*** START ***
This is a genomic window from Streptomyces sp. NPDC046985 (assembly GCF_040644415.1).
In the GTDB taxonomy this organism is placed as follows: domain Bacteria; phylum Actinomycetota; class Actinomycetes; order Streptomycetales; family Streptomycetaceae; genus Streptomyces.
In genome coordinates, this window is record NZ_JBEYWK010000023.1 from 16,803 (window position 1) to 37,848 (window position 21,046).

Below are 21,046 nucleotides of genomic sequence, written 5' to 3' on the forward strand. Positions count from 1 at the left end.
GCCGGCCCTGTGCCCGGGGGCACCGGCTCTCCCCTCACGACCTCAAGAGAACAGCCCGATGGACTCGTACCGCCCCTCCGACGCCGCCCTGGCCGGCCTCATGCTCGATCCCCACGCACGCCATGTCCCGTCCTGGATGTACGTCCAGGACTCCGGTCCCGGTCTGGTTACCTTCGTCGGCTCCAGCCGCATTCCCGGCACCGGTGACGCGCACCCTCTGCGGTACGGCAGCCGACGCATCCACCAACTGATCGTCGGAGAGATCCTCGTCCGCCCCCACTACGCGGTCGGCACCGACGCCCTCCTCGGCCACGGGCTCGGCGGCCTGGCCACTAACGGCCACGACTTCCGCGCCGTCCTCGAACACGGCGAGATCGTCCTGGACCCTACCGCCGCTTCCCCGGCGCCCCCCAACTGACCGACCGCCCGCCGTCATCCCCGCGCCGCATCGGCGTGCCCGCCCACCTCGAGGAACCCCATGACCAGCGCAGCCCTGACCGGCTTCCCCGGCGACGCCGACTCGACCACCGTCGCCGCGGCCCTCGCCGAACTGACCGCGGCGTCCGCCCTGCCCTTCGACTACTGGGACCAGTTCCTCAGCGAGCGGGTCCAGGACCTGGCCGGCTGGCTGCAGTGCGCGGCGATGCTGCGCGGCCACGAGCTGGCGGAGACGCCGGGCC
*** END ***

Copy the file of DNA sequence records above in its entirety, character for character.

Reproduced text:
This is a genomic window from Streptomyces sp. NPDC046985 (assembly GCF_040644415.1).
In the GTDB taxonomy this organism is placed as follows: domain Bacteria; phylum Actinomycetota; class Actinomycetes; order Streptomycetales; family Streptomycetaceae; genus Streptomyces.
In genome coordinates, this window is record NZ_JBEYWK010000023.1 from 16,803 (window position 1) to 37,848 (window position 21,046).

Below are 21,046 nucleotides of genomic sequence, written 5' to 3' on the forward strand. Positions count from 1 at the left end.
GCCGGCCCTGTGCCCGGGGGCACCGGCTCTCCCCTCACGACCTCAAGAGAACAGCCCGATGGACTCGTACCGCCCCTCCGACGCCGCCCTGGCCGGCCTCATGCTCGATCCCCACGCACGCCATGTCCCGTCCTGGATGTACGTCCAGGACTCCGGTCCCGGTCTGGTTACCTTCGTCGGCTCCAGCCGCATTCCCGGCACCGGTGACGCGCACCCTCTGCGGTACGGCAGCCGACGCATCCACCAACTGATCGTCGGAGAGATCCTCGTCCGCCCCCACTACGCGGTCGGCACCGACGCCCTCCTCGGCCACGGGCTCGGCGGCCTGGCCACTAACGGCCACGACTTCCGCGCCGTCCTCGAACACGGCGAGATCGTCCTGGACCCTACCGCCGCTTCCCCGGCGCCCCCCAACTGACCGACCGCCCGCCGTCATCCCCGCGCCGCATCGGCGTGCCCGCCCACCTCGAGGAACCCCATGACCAGCGCAGCCCTGACCGGCTTCCCCGGCGACGCCGACTCGACCACCGTCGCCGCGGCCCTCGCCGAACTGACCGCGGCGTCCGCCCTGCCCTTCGACTACTGGGACCAGTTCCTCAGCGAGCGGGTCCAGGACCTGGCCGGCTGGCTGCAGTGCGCGGCGATGCTGCGCGGCCACGAGCTGGCGGAGACGCCGGGCC